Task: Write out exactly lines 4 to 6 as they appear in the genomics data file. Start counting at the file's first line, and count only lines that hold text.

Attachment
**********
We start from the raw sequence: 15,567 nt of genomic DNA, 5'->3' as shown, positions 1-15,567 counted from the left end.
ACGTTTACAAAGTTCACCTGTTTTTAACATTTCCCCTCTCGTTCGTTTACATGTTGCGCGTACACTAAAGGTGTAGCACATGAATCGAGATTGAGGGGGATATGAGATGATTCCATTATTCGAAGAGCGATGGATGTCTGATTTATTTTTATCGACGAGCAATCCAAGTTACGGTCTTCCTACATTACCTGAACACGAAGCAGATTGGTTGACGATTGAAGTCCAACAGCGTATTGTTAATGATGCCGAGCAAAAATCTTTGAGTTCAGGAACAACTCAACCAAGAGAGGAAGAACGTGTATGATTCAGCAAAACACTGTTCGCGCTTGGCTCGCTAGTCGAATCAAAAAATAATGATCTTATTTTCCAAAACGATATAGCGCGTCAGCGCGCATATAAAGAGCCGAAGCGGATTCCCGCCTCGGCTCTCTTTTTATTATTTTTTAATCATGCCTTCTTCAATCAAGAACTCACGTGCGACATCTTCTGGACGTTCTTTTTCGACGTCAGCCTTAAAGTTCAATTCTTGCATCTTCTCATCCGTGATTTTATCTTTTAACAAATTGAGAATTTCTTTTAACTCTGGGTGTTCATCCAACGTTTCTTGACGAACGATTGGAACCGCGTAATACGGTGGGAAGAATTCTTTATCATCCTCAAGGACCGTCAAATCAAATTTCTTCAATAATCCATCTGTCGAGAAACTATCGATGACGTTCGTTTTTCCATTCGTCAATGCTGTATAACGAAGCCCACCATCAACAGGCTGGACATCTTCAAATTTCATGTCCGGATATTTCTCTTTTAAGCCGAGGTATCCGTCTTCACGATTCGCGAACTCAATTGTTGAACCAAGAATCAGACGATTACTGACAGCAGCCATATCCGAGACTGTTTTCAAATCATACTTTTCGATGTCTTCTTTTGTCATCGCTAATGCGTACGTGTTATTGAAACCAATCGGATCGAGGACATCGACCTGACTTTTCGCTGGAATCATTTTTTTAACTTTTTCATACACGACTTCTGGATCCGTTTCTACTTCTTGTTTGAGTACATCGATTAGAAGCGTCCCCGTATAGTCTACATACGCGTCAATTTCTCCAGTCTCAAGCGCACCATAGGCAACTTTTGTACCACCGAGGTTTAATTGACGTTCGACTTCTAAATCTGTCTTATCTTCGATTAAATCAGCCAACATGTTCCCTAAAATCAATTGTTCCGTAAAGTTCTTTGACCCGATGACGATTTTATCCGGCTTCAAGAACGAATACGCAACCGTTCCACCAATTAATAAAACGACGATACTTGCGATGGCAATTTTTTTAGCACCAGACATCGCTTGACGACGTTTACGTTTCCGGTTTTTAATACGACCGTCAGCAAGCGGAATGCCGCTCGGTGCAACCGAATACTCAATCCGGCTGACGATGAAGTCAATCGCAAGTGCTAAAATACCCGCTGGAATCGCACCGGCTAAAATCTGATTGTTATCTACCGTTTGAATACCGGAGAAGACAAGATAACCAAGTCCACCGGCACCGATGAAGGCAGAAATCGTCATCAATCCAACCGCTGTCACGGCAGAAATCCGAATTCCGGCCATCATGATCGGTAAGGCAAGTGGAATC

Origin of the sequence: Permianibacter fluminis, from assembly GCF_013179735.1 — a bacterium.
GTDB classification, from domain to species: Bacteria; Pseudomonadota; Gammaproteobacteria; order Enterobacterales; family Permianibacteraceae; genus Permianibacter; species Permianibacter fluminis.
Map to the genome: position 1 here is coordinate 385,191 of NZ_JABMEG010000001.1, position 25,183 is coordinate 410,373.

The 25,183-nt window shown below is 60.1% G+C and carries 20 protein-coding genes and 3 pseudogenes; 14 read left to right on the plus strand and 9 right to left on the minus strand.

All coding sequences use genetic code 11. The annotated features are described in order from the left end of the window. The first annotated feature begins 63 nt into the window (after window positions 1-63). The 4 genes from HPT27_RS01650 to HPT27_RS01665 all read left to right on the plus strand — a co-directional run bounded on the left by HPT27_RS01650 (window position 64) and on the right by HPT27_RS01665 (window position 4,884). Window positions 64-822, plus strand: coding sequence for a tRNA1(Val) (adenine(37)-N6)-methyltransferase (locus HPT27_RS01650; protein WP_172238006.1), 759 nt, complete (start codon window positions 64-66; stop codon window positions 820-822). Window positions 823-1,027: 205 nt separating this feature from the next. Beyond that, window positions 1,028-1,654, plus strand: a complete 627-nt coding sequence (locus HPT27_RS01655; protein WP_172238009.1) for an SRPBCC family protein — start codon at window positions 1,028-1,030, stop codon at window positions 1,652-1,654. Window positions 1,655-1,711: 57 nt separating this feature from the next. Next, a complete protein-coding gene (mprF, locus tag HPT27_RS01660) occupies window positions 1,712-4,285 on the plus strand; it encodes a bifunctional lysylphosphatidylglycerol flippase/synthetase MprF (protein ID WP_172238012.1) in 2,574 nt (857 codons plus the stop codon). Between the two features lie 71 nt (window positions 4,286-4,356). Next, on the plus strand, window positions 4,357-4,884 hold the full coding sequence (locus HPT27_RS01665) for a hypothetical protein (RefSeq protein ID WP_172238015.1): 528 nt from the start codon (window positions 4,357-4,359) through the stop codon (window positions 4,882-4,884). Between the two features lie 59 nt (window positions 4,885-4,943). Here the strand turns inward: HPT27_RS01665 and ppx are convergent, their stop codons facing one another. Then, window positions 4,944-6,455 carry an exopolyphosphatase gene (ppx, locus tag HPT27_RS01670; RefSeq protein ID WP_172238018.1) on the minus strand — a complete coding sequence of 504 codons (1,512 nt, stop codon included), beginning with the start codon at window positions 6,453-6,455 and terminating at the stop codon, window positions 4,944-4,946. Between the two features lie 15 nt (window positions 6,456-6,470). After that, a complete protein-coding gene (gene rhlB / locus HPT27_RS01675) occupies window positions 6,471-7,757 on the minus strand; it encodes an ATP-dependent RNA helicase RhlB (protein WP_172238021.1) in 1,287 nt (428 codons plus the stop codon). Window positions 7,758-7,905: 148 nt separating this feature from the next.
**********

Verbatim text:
GTDB classification, from domain to species: Bacteria; Pseudomonadota; Gammaproteobacteria; order Enterobacterales; family Permianibacteraceae; genus Permianibacter; species Permianibacter fluminis.
Map to the genome: position 1 here is coordinate 385,191 of NZ_JABMEG010000001.1, position 25,183 is coordinate 410,373.

The 25,183-nt window shown below is 60.1% G+C and carries 20 protein-coding genes and 3 pseudogenes; 14 read left to right on the plus strand and 9 right to left on the minus strand.